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digitalmars.D.learn - std.process spawnShell/pipeShell dont capture output of the shell

reply "Colin Grogan" <grogan.colin gmail.com> writes:
Hi folks,

Is there anyway to make std.process.spawnShell or 
std.process.pipeShell capture the output of the shell interface?

For example, the code:

import std.stdio;
import std.process;
void main(string[] args){

     writefln("Executing: %s", args[1]);
     auto processPipes = pipeShell(args[1], Redirect.all);
		
     foreach(str; processPipes.stdout.byLine){
	writefln("STDOUT: %s",str);
     }
	
     foreach(str; processPipes.stderr.byLine){
	writefln("STDERR: %s",str);
     }	
}

is compiled to an executable called "mess".
When executed with the following produces:
"
~/test$ ./mess ls
Executing: ls
STDOUT: mess
STDOUT: text.txt

"
Thats all fine, however, I'd expect it to print another "~/test$" 
at the end, as if its an interactive shell waiting for input.

Is that an incorrect assumption to make or am I doing something 
wrong that is stopping that from happening?


Also, If I run /bin/bash through program, it hangs.

"
~/test$ ./mess /bin/bash
Executing: /bin/bash

"

Thanks,
Colin
Oct 09 2013
parent reply "Jesse Phillips" <Jesse.K.Phillips+D gmail.com> writes:
On Wednesday, 9 October 2013 at 11:22:26 UTC, Colin Grogan wrote:
 "
 ~/test$ ./mess ls
 Executing: ls
 STDOUT: mess
 STDOUT: text.txt

 "
 Thats all fine, however, I'd expect it to print another 
 "~/test$" at the end, as if its an interactive shell waiting 
 for input.
It is extracting the output of the program, 99.9% of the time this is what everyone wants and including the shells behavior would be terrible. If you run bash, then it is going to be waiting for stdin so you'd need to pass it "ls" and "exit" to get the output and quit. I'm not sure this would get you want you wanted.
Oct 09 2013
parent reply "Colin Grogan" <grogan.colin gmail.com> writes:
On Wednesday, 9 October 2013 at 14:27:30 UTC, Jesse Phillips 
wrote:
 On Wednesday, 9 October 2013 at 11:22:26 UTC, Colin Grogan 
 wrote:
 "
 ~/test$ ./mess ls
 Executing: ls
 STDOUT: mess
 STDOUT: text.txt

 "
 Thats all fine, however, I'd expect it to print another 
 "~/test$" at the end, as if its an interactive shell waiting 
 for input.
It is extracting the output of the program, 99.9% of the time this is what everyone wants and including the shells behavior would be terrible.
But its exactly what I want ;)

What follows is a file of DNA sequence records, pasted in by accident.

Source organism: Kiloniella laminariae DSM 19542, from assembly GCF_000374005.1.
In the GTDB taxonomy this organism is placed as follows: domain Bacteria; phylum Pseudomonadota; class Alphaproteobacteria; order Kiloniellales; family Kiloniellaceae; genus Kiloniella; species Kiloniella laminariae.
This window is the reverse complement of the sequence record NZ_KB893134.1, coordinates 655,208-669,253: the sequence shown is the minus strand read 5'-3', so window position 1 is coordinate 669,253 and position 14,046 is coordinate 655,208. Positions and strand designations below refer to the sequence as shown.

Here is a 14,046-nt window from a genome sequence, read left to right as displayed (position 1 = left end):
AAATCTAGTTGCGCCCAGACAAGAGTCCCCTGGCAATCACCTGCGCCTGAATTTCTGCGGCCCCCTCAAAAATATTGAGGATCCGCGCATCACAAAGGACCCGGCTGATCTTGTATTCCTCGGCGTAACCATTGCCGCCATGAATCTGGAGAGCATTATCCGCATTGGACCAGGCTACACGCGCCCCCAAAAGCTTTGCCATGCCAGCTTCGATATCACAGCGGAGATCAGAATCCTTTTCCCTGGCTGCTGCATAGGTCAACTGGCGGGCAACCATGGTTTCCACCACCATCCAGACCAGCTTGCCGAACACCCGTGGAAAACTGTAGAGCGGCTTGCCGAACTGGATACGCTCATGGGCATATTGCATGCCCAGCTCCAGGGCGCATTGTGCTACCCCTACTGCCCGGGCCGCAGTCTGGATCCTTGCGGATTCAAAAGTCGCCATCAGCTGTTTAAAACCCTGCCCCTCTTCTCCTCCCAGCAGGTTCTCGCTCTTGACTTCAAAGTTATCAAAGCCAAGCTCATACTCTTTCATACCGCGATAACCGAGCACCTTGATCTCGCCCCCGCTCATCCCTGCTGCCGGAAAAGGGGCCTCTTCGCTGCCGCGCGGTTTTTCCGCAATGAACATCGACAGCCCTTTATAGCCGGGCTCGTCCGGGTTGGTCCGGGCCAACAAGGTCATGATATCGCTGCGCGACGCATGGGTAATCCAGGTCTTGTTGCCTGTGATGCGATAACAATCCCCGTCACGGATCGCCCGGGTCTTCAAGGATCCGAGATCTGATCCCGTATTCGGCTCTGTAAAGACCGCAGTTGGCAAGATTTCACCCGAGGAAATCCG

If you run bash, then it is going to be waiting for stdin so 
 you'd need to pass it "ls" and "exit" to get the output and 
 quit. I'm not sure this would get you want you wanted.
That would imply that the call to pipeShell("/bin/bash", Redirect.all); is blocking. However, its not meant to be blocking is it not? That new /bin/bash process is meant to run in parallel to the main process? If I use the program to execute the following script: #!/bin/bash for i in {1..100} do for j in {1..100} do echo "$i, $j" done sleep 15 done and monitor the output that is printed, I can see that it is indeed sleeping for 15 seconds, so the pipeShell call is definitely non-blocking. I assumed it should behave the same way for /bin/bash. It is just another process after all, surely pipeShell knows nothing more about /bin/bash that it does about my silly script above?
Oct 09 2013
parent reply "Jesse Phillips" <Jesse.K.Phillips+D gmail.com> writes:
On Wednesday, 9 October 2013 at 14:54:32 UTC, Colin Grogan wrote:
 is blocking. However, its not meant to be blocking is it not? 
 That new /bin/bash process is meant to run in parallel to the 
 main process?
I'm not sure exactly the implementation. But if you're asking to run bash and then print its output, wouldn't it have to block because the output won't be complete until the program has finished running? And since bash will run until you exit the program will block for ever.
Oct 09 2013
parent "Colin Grogan" <grogan.colin gmail.com> writes:
On Thursday, 10 October 2013 at 01:24:03 UTC, Jesse Phillips 
wrote:
 On Wednesday, 9 October 2013 at 14:54:32 UTC, Colin Grogan 
 wrote:
 is blocking. However, its not meant to be blocking is it not? 
 That new /bin/bash process is meant to run in parallel to the 
 main process?
I'm not sure exactly the implementation. But if you're asking to run bash and then print its output, wouldn't it have to block because the output won't be complete until the program has finished running? And since bash will run until you exit the program will block for ever.
From what I understood in the documentation, I didnt think it should block. I understood it's meant to run the child process in the background and you communicate with it via the stdin/stdout/stderr pipes. But, from experimentation I can see that running /bin/bash does appear to block. Ill have to do some more digging when I have the time...
Oct 11 2013